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The Dead-Tossed Waves (Forest of Hands and Teeth) Paperback


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Frequently Bought Together

The Dead-Tossed Waves (Forest of Hands and Teeth) + The Dark and Hollow Places (Forest of Hands and Teeth) + The Forest of Hands and Teeth
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Product Details

  • Series: Forest of Hands and Teeth
  • Paperback: 432 pages
  • Publisher: Delacorte Books for Young Readers; Reprint edition (February 8, 2011)
  • Language: English
  • ISBN-10: 0385736851
  • ISBN-13: 978-0385736855
  • Product Dimensions: 8.1 x 5.5 x 0.9 inches
  • Shipping Weight: 12 ounces (View shipping rates and policies)
  • Average Customer Review: 4.2 out of 5 stars  See all reviews (173 customer reviews)
  • Amazon Best Sellers Rank: #128,759 in Books (See Top 100 in Books)

Editorial Reviews

From School Library Journal

Grade 9 Up—Timid, thoughtful Gabry has grown up safely in the city of Vista. She lives in a lighthouse with her mother, Mary, the daring heroine of The Forest of Hands and Teeth (Delacorte, 2009), whose job it is to kill Mudo—zombies—as they wash ashore. Then one night, Cira, Gabry's best friend, and Catcher, Cira's brother, convince her to sneak outside Vista's walls. With the attack of one Breaker—a fast zombie—everything changes: a friend is killed, Catcher is infected, and Cira is imprisoned and destined for the Recruiters, the army that protects the loose federation of cities left after the Return. Feeling both guilty for having escaped punishment and self-destructive after the revelation that Mary in fact adopted her, Gabry pushes herself to cross the city's Barrier again. Some pieces of the narrative are well constructed: the constant, looming threat of the Mudo, Gabry's quiet determination and daring in the face of fear, and villainous soldier Daniel's palpably frightening power-grabbing sexual advances. Other details are less believable, like Mary's suddenly abandoning her daughter and her duties to seek her past in the Forest. Though flawed, this volume has enough action, romance, and depth of character to satisfy, and the cliff-hanger ending will leave fans hungry for the third book.—Megan Honig, New York Public Library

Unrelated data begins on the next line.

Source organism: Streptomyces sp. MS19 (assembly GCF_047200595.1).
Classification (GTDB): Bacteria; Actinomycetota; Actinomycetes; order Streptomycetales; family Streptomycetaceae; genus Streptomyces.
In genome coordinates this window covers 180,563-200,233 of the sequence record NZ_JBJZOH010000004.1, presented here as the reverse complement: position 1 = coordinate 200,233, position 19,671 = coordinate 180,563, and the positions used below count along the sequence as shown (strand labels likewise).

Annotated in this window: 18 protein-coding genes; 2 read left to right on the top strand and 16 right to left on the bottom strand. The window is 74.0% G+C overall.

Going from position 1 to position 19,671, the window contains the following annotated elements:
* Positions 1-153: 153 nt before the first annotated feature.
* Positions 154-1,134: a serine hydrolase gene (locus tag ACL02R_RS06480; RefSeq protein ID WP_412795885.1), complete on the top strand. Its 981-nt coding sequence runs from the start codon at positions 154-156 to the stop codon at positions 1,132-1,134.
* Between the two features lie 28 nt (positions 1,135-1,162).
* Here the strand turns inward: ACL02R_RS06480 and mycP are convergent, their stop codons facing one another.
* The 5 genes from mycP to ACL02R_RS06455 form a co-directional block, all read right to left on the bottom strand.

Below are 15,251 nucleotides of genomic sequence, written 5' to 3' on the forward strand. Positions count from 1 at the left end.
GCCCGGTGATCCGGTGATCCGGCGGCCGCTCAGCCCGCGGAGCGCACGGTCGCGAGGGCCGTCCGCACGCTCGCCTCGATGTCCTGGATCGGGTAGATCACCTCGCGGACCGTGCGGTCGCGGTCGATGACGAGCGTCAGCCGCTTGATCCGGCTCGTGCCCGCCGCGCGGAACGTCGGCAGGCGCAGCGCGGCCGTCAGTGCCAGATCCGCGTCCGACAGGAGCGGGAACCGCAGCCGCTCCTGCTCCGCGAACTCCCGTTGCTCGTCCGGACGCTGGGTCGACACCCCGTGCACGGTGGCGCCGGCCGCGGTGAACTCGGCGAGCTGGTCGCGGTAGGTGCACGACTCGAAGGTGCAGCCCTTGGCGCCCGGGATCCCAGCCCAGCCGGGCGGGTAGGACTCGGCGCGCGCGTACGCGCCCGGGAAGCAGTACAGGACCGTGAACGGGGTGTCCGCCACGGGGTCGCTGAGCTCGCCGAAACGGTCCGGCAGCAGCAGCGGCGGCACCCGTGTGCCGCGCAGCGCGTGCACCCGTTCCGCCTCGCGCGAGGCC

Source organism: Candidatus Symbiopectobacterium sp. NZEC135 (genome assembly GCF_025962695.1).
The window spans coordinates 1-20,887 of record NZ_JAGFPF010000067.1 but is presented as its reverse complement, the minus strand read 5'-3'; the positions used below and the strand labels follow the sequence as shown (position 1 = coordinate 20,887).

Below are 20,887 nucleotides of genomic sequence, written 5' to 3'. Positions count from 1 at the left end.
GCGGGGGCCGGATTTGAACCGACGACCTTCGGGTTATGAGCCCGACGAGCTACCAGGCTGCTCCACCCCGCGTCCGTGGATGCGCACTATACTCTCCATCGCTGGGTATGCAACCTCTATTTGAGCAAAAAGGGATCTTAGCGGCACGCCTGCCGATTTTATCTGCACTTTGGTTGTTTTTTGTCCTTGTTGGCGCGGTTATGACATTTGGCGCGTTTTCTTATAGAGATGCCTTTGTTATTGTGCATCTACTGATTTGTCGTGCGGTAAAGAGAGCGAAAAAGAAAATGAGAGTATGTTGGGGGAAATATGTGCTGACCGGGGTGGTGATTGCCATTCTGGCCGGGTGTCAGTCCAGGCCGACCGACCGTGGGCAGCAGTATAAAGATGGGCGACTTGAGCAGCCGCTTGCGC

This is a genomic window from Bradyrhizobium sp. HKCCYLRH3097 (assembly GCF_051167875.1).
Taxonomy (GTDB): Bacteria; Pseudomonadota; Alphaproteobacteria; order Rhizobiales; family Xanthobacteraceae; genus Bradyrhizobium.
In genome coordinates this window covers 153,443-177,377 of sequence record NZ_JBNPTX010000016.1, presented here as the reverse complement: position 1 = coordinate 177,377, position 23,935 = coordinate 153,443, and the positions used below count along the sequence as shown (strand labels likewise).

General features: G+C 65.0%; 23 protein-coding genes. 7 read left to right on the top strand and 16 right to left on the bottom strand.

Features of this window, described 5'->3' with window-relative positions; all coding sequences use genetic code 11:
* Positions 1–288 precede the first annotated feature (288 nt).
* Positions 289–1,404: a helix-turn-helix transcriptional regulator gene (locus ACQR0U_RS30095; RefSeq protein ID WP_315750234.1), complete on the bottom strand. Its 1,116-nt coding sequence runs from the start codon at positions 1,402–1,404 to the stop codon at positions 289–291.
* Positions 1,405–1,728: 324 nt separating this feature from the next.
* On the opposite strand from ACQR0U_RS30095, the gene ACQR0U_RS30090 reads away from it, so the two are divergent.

Copyright © Reed Business Information, a division of Reed Elsevier Inc. All rights reserved. --This text refers to an out of print or unavailable edition of this title.

From Booklist

The Forest of Hands of and Teeth (2009) spliced classic zombie mythos into a world that was one part postapocalypse and one part colonial America and drove the plot with a healthy surge of teen hormones. This companion piece, which features some returning characters in minor roles, involves another discontented young woman, Gabry. Life within her walled town is shattered when a group of her friends step past the border and are attacked by the Mudo (that’s zombies to you and me). A series of calamities results in a third act much like the one in Forest: Gabry flees through an unknown wilderness with companions including potential new paramour Elias and former crush Catcher, who may be immune to the Mudo’s bite. Though her reliance on sentence fragments is a bit irksome, Ryan knows how to put together an action scene; the final pages are especially thrilling. Savvy readers may scoff at the constant lusting going on amid the carnage, but fans of Forest will be happy to find a familiar flesh-eating formula. Grades 9-12. --Daniel Kraus --This text refers to an out of print or unavailable edition of this title.